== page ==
Stupe (also known as Lazarus) was was happy to be reunited with his family.
He was named Lazarus after he had a cardiac failure, stopped breathing and his body turned blue during the sterilization procedure.
The cardiac failure was caused by his allergic reaction to the anesthetic drug.
“Even the fleas rose off his body as happens when animals die,” said the SPCA Senior Inspector, Ms Jenneth Geel.
Dr Wandile Mbethe, and 2 Vet Nurses was said to have not given up on Stupe, but decided to resuscitate him.
His heart started to beat, stopped and beat again until he showed vital signs of stability and was then moved to recovery room where he remained unconscious.
Highveld Ridge SPCA employees joined hands and Thembinkosi checked on him the whole night.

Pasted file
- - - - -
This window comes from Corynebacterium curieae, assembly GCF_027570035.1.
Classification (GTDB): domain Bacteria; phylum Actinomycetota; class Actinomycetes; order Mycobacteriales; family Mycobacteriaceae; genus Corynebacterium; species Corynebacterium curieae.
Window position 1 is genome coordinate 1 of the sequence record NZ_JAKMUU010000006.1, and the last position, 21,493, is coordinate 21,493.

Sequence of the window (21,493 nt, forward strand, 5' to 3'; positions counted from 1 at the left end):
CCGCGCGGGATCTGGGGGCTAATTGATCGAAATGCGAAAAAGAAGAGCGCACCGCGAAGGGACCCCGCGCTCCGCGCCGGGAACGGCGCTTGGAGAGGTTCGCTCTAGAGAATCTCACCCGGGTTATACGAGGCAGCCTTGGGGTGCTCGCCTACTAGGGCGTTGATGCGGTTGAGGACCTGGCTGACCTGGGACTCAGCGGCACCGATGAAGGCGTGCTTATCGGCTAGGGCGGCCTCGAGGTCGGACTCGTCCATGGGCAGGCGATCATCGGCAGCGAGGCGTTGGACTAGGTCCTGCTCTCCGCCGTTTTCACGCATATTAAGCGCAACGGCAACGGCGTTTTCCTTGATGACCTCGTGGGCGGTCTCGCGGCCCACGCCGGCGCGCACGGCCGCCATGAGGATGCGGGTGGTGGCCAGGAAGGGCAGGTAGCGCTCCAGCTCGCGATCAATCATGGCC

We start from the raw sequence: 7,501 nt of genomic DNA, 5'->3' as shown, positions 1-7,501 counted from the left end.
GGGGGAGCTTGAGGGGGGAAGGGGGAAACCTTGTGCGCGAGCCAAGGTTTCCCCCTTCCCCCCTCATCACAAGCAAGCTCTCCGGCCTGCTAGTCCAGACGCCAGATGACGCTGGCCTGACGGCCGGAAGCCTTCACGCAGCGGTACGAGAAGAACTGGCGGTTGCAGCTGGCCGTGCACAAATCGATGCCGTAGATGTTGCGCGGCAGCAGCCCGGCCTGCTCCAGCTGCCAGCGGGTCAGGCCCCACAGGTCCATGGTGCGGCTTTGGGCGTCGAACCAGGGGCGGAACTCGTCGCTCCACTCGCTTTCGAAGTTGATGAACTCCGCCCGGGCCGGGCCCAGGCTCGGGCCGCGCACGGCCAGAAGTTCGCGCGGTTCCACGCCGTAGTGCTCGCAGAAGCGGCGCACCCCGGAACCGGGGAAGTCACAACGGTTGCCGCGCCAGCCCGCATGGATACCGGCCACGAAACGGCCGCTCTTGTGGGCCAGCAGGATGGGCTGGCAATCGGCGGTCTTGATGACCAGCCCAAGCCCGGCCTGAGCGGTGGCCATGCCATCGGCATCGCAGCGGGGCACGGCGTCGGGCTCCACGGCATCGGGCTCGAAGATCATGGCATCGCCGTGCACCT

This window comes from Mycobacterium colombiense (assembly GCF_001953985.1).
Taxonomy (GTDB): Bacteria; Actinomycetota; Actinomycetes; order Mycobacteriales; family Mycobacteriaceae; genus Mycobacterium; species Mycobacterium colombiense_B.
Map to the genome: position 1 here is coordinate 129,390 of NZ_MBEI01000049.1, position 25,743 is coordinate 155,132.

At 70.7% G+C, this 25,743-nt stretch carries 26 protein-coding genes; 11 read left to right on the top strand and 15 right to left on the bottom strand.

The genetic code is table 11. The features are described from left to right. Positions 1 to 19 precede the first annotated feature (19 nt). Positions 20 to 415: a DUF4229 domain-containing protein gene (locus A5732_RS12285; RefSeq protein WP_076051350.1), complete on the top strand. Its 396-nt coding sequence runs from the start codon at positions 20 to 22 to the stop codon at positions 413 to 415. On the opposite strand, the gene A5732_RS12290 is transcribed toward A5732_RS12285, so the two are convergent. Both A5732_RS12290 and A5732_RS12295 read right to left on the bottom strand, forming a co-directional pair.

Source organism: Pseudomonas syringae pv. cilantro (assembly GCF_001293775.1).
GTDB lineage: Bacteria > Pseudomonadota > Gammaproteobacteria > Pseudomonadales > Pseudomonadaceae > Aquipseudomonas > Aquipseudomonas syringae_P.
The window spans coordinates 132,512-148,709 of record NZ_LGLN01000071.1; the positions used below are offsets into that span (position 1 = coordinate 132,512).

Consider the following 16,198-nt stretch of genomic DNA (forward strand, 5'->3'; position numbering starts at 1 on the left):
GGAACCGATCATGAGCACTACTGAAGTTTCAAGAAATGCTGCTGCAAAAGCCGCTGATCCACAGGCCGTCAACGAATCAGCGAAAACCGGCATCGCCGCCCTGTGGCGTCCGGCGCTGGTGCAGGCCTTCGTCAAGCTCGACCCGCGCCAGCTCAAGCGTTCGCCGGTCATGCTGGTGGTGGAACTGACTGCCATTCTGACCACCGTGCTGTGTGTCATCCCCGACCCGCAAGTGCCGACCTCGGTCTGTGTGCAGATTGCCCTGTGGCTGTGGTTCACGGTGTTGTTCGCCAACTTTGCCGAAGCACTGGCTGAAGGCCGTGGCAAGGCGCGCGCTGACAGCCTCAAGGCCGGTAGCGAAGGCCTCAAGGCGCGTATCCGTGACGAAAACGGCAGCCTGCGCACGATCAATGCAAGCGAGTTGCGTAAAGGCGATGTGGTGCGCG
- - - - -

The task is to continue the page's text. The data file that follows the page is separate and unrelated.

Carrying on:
Wednesday morning of 28 March, Chanae was put on full time duty to monitor his vital signs every 30 minutes, while Dr Wandile and Dr Gemma Kusel were on the end of the telephone.
SPCA staff filled with mixed emotions, tears, compassion and frustration kept on checking on his progress.
“This whole situation was new to us and all we could do was to follow the vet instruction and wait….,” said Ms Geel.
On Wednesday, 28 March Thembinkosi took the night shift again to monitor Stupe.
Stupe finally recovered completely and was ready to go home.
Seskhona Newspaper accompanied SPCA to Charl Cilliers where Stupe was reunited with his family again on Tuesday, 10 April.
Stupe’s grandmother Ms Lindiwe Hadebe was excited to have him back.
The little fella was running around with excitement, jumping on Ms Hadebe and running towards the neighbor’s houses as if he was reporting that he was back. He then went into the house to meet his owner Thokozani Dlamini.
When Nonnie (SPCA employee who returned Stupe home) was ready to go, Stupe did not want to stay behind as he ran towards the car and wait for her.
Stupe received a house and a bag of food from SPCA.

Nonnie saying goodbye to Stupe.